May 27, 2020  
2018-19 University Bulletin 
2018-19 University Bulletin [ARCHIVED CATALOG]

Anthropology and Sociology

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Blodgett Hall, Room 102
Hanna Kim, Chair of Anthropology
Melanie Bush, Co-Chair of Anthropology and Sociology, Chair of Sociology


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Anagnostis Agelarakis

Assistant Professors

Hanna Kim
Douglas London
Brian Wygal

Anthropology is the study of human culture in its widest sense, extending back to our primate origins. Because of its broad scope, anthropology provides an appreciation of the relationships among the environment, biology, and culture through time. It is a forum for a unique bridging and bonding of the natural sciences, the social sciences, and the humanities.

The study of anthropology covers the sweep of time, from prehistoric to industrialized and post-industrialized societies, and it includes archaeology and cultural, physical and linguistic anthropology. At Adelphi, we focus on the first three disciplinary emphases. Archaeology is concerned with understanding societies that existed in the past. Archaeologists locate, excavate and interpret the artifacts of societies from prehistoric to recent times. Cultural anthropology focuses on contemporary people and cultures with the recognition that neither remain static but are situated in intersecting political, economic, and historical contexts. Cultural anthropologists seek, through participant-observation methods, to understand the ways that people live and in so doing generate an awareness about our own ways of living. Physical anthropology investigates the biocultural evolution and biosocial variation of humans. Physical anthropologists, in addition to the study of the behavioral and biological adaptations of living human populations, research the demographic and epidemiological profiles of forensic and archaeological skeletal collections.

Anthropologists perform research in laboratories and in near and far field sites. Students are strongly encouraged to participate in ethnographic, archaeological and physical anthropological endeavors, many of which are sponsored on Long Island, the greater metropolitan region, Central America, Alaska, and selected overseas locations including Thailand, India, Israel, Cyprus, Greece, and South America.

Anthropology students are expected to become versed in the theories and practices central to the anthropological perspective. With this in mind, the curriculum of the department focuses on developing those skills well known to the discipline. Further, the curriculum focuses on developing those student skills essential for the understanding of the interdisciplinary relationships between anthropology, social and natural sciences, the humanities, and the arts. The knowledge acquired through the study of anthropology is transferable to many other career and occupational areas. These include graduate school as well as public and private sector jobs.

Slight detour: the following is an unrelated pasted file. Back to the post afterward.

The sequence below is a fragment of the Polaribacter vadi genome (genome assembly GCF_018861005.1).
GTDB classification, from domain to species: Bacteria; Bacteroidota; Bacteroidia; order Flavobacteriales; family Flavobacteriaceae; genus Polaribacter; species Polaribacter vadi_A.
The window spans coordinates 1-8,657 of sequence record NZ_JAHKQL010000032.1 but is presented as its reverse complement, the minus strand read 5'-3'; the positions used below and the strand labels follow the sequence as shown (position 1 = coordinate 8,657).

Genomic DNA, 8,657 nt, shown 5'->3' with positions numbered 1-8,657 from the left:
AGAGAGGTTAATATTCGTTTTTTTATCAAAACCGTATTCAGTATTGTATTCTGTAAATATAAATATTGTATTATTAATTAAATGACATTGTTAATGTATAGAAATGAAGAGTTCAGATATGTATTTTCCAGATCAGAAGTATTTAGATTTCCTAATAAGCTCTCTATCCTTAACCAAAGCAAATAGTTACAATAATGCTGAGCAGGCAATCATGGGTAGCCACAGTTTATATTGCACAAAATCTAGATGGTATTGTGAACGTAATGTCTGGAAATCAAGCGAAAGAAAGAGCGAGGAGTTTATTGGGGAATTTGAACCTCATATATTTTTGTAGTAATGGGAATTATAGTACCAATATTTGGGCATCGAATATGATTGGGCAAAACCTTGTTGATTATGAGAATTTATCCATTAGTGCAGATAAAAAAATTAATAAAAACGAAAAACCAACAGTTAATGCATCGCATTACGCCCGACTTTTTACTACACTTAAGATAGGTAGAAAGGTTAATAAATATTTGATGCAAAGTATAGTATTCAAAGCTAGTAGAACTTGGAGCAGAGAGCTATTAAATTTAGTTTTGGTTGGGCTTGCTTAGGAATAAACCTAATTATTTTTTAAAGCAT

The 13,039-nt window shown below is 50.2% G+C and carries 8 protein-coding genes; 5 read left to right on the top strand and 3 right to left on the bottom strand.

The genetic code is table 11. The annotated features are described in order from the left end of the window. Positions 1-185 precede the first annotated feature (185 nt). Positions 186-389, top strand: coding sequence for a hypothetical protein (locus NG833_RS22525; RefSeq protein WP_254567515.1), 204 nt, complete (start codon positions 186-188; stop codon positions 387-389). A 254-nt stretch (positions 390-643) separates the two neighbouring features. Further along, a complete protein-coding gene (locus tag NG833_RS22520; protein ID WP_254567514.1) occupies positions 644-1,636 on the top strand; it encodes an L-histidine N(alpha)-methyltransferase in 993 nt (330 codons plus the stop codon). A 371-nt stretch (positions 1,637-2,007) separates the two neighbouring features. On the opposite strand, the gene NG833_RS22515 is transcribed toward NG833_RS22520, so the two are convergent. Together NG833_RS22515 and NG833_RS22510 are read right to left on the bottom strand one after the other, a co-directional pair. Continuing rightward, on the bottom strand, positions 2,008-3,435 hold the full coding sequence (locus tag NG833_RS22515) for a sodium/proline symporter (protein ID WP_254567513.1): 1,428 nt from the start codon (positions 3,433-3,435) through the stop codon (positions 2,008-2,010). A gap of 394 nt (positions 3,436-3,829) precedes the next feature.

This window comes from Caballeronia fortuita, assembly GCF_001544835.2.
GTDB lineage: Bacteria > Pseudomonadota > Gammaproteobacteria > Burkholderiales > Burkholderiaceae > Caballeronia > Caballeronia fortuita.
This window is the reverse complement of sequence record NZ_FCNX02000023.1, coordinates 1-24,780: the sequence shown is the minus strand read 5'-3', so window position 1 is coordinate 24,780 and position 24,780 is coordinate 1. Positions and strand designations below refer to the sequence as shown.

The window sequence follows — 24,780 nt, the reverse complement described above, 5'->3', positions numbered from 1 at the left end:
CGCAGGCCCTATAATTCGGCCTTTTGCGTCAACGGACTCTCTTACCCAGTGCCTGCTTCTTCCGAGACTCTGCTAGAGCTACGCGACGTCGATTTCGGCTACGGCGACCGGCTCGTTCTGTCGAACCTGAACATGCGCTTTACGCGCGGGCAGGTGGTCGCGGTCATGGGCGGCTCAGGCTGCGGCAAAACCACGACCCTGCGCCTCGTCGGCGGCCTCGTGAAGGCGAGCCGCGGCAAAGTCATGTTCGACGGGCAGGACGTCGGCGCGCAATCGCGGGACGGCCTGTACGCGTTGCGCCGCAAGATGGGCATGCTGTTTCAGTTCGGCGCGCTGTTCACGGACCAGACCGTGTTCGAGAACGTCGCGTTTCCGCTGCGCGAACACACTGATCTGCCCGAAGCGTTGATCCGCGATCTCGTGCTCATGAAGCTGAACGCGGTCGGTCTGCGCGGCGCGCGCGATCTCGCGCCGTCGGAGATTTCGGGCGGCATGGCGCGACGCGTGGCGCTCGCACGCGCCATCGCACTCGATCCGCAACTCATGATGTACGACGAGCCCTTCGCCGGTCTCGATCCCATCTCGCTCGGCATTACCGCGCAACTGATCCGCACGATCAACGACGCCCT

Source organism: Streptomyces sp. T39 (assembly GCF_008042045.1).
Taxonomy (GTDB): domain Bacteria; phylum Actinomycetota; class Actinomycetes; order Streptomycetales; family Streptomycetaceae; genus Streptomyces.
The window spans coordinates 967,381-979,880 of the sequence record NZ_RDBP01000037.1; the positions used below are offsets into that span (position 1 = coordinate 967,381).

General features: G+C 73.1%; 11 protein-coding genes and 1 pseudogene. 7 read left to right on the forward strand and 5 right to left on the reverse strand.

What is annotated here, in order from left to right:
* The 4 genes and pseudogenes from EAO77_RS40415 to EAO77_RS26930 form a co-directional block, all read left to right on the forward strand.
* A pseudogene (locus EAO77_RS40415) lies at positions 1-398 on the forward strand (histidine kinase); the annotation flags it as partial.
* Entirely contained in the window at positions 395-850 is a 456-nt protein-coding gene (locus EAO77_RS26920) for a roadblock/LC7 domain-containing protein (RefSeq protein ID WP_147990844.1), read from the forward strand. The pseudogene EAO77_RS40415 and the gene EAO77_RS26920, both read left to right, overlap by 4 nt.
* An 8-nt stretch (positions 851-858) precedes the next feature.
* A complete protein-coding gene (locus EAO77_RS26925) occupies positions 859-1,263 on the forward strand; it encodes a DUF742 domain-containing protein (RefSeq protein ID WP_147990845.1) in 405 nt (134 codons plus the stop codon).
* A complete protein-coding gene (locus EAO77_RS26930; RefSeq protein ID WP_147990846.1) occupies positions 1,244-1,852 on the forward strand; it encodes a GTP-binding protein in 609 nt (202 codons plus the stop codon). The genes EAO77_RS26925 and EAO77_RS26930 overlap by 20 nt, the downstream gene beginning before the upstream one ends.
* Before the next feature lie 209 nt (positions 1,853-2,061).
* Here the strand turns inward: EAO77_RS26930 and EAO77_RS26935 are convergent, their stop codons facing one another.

Deborah Little, Co-Chair of Anthropology and Sociology, Chair of Sociology
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Director of Criminal Justice Program

Stephanie Lake


Salvatore Primeggia

Associate Professors

Deborah Little
Melanie E. L. Bush

Assistant Professors

Lina Beydoun
Jacqueline Johnson
Jessica Klein

Sociology is the systematic study of the organization and condition of society. Using both empirical and conceptual tools, the discipline analyzes the behavior of groups and the workings of social institutions. Sociology is empirical in the sense that most sociologists gather facts, but facts do not speak for themselves. Uncovering the underlying patterns that make facts meaningful is the purpose of social theory. Sociology offers a coherent method by which social patterns can be brought to light and applied to the making of social policy decisions. The student sociologist learns to observe, measure, report, analyze, and draw conclusions about human social behavior in all its complexity.

A major in sociology is solid preparation not only for graduate study in the field but for careers such as in teaching, advertising, law, and administration. In both the public and private sectors, sociologists are called upon to collect data, analyze results, and generate new knowledge. Sociologists play a leadership role in many non-profit organizations, focused on a range of social issues.

The department also offers the criminal justice major in conjunction with the University College program.

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